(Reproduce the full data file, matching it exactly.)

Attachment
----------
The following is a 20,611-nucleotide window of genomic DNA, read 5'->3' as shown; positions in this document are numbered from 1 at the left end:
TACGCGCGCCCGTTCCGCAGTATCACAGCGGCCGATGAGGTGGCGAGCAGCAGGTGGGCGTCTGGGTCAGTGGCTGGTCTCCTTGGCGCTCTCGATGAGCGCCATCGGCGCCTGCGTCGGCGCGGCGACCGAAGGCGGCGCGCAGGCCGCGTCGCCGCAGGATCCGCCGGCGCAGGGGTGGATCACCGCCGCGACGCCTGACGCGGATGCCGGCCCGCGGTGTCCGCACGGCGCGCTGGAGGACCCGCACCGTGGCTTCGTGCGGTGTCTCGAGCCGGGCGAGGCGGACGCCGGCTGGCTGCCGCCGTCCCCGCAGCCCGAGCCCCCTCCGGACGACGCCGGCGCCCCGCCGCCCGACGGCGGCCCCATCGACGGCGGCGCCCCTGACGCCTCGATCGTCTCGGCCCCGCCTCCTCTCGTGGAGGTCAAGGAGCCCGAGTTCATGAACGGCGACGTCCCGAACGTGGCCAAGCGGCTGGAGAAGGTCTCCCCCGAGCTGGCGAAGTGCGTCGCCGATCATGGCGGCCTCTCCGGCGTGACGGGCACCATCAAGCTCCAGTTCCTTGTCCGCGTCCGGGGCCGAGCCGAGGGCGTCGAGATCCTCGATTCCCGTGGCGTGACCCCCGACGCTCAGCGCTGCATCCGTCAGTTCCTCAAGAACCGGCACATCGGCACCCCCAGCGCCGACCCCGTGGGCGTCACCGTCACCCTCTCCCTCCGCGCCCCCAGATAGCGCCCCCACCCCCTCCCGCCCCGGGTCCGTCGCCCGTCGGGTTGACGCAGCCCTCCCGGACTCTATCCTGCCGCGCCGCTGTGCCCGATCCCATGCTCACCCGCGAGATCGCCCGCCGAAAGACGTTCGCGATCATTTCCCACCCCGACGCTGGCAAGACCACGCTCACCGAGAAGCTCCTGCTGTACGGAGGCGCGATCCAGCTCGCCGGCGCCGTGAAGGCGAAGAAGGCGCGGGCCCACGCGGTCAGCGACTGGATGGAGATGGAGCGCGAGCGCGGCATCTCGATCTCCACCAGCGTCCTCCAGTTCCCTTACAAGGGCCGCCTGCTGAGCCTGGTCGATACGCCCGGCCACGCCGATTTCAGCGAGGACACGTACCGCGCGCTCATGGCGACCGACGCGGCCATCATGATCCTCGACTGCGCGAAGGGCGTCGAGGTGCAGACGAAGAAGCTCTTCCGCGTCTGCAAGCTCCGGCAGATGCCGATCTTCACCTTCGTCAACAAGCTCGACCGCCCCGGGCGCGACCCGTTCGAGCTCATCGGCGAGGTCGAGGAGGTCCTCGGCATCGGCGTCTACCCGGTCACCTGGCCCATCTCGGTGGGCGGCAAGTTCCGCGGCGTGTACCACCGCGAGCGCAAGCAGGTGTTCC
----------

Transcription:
The following is a 20,611-nucleotide window of genomic DNA, read 5'->3' as shown; positions in this document are numbered from 1 at the left end:
TACGCGCGCCCGTTCCGCAGTATCACAGCGGCCGATGAGGTGGCGAGCAGCAGGTGGGCGTCTGGGTCAGTGGCTGGTCTCCTTGGCGCTCTCGATGAGCGCCATCGGCGCCTGCGTCGGCGCGGCGACCGAAGGCGGCGCGCAGGCCGCGTCGCCGCAGGATCCGCCGGCGCAGGGGTGGATCACCGCCGCGACGCCTGACGCGGATGCCGGCCCGCGGTGTCCGCACGGCGCGCTGGAGGACCCGCACCGTGGCTTCGTGCGGTGTCTCGAGCCGGGCGAGGCGGACGCCGGCTGGCTGCCGCCGTCCCCGCAGCCCGAGCCCCCTCCGGACGACGCCGGCGCCCCGCCGCCCGACGGCGGCCCCATCGACGGCGGCGCCCCTGACGCCTCGATCGTCTCGGCCCCGCCTCCTCTCGTGGAGGTCAAGGAGCCCGAGTTCATGAACGGCGACGTCCCGAACGTGGCCAAGCGGCTGGAGAAGGTCTCCCCCGAGCTGGCGAAGTGCGTCGCCGATCATGGCGGCCTCTCCGGCGTGACGGGCACCATCAAGCTCCAGTTCCTTGTCCGCGTCCGGGGCCGAGCCGAGGGCGTCGAGATCCTCGATTCCCGTGGCGTGACCCCCGACGCTCAGCGCTGCATCCGTCAGTTCCTCAAGAACCGGCACATCGGCACCCCCAGCGCCGACCCCGTGGGCGTCACCGTCACCCTCTCCCTCCGCGCCCCCAGATAGCGCCCCCACCCCCTCCCGCCCCGGGTCCGTCGCCCGTCGGGTTGACGCAGCCCTCCCGGACTCTATCCTGCCGCGCCGCTGTGCCCGATCCCATGCTCACCCGCGAGATCGCCCGCCGAAAGACGTTCGCGATCATTTCCCACCCCGACGCTGGCAAGACCACGCTCACCGAGAAGCTCCTGCTGTACGGAGGCGCGATCCAGCTCGCCGGCGCCGTGAAGGCGAAGAAGGCGCGGGCCCACGCGGTCAGCGACTGGATGGAGATGGAGCGCGAGCGCGGCATCTCGATCTCCACCAGCGTCCTCCAGTTCCCTTACAAGGGCCGCCTGCTGAGCCTGGTCGATACGCCCGGCCACGCCGATTTCAGCGAGGACACGTACCGCGCGCTCATGGCGACCGACGCGGCCATCATGATCCTCGACTGCGCGAAGGGCGTCGAGGTGCAGACGAAGAAGCTCTTCCGCGTCTGCAAGCTCCGGCAGATGCCGATCTTCACCTTCGTCAACAAGCTCGACCGCCCCGGGCGCGACCCGTTCGAGCTCATCGGCGAGGTCGAGGAGGTCCTCGGCATCGGCGTCTACCCGGTCACCTGGCCCATCTCGGTGGGCGGCAAGTTCCGCGGCGTGTACCACCGCGAGCGCAAGCAGGTGTTCC